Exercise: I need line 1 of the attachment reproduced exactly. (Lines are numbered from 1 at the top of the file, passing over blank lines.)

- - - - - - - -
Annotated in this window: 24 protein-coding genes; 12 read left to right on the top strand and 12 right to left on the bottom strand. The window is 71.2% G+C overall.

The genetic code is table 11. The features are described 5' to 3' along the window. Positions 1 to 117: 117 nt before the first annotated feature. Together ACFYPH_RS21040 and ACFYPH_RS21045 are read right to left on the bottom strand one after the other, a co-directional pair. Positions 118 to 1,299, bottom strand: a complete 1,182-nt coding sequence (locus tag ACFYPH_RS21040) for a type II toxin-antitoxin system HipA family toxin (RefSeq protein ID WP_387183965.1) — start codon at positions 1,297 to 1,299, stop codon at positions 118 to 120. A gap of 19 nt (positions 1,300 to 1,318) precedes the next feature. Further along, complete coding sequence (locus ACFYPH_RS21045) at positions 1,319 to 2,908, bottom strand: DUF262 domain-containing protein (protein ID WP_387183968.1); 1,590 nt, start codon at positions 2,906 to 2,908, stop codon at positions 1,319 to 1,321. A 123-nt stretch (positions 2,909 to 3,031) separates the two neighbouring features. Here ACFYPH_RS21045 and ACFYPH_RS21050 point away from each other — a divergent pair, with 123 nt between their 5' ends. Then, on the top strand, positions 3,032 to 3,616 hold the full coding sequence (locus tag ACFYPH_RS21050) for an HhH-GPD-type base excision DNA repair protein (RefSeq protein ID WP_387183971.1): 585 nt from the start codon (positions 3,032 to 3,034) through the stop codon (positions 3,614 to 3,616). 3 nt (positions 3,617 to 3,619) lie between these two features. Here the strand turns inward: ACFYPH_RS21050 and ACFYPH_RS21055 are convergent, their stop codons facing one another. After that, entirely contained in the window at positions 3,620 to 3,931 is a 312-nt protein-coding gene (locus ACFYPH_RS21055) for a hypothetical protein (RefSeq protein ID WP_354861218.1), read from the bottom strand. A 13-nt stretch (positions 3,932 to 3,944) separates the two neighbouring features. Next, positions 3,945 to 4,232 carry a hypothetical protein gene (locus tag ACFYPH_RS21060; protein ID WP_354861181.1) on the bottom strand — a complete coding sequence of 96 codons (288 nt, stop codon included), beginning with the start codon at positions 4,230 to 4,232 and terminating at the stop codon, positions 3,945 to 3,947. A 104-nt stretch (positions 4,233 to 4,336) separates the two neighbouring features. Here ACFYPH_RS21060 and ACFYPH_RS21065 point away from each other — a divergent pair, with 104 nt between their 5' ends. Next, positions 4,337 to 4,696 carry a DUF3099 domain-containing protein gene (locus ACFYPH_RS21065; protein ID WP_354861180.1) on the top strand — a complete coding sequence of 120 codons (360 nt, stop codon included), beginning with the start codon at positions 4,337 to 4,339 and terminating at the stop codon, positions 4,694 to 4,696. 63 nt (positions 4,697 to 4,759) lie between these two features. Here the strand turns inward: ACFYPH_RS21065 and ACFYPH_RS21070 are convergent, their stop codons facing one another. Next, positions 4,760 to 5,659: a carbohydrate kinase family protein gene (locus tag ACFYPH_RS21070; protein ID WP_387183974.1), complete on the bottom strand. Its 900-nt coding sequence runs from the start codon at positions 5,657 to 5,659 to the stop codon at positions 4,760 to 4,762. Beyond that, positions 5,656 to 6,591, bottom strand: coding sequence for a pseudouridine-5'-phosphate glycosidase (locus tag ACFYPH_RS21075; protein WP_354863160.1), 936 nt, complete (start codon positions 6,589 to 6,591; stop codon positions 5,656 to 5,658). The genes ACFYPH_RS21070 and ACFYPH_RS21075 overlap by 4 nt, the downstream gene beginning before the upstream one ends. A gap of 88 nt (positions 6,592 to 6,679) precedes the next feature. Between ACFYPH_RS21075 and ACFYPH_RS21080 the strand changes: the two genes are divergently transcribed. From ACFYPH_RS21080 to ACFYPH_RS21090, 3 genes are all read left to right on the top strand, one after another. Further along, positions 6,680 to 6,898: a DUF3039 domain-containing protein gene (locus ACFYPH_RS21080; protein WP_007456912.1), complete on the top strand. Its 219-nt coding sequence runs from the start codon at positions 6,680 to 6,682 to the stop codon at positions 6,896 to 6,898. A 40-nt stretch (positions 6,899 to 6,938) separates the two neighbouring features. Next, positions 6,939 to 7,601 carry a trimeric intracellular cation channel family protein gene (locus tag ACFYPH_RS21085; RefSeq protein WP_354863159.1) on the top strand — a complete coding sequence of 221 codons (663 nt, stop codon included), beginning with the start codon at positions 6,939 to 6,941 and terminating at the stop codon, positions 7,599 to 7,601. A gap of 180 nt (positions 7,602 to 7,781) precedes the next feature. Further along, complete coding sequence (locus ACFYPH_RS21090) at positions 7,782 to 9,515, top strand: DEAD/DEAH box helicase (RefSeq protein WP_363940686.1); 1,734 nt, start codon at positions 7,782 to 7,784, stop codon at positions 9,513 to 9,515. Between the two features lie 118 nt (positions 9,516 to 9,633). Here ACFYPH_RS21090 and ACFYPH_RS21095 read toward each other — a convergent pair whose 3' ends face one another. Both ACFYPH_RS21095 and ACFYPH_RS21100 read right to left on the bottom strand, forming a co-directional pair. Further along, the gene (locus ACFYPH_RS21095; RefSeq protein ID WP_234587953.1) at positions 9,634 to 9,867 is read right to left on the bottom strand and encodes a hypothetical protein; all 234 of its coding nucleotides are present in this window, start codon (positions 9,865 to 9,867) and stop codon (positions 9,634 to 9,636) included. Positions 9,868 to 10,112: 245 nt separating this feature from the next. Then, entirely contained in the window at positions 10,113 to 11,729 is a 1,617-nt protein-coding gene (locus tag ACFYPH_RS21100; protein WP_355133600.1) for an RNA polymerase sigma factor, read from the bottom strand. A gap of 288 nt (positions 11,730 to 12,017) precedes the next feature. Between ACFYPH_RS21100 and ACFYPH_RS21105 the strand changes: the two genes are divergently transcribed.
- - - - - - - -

Annotated in this window: 24 protein-coding genes; 12 read left to right on the top strand and 12 right to left on the bottom strand. The window is 71.2% G+C overall.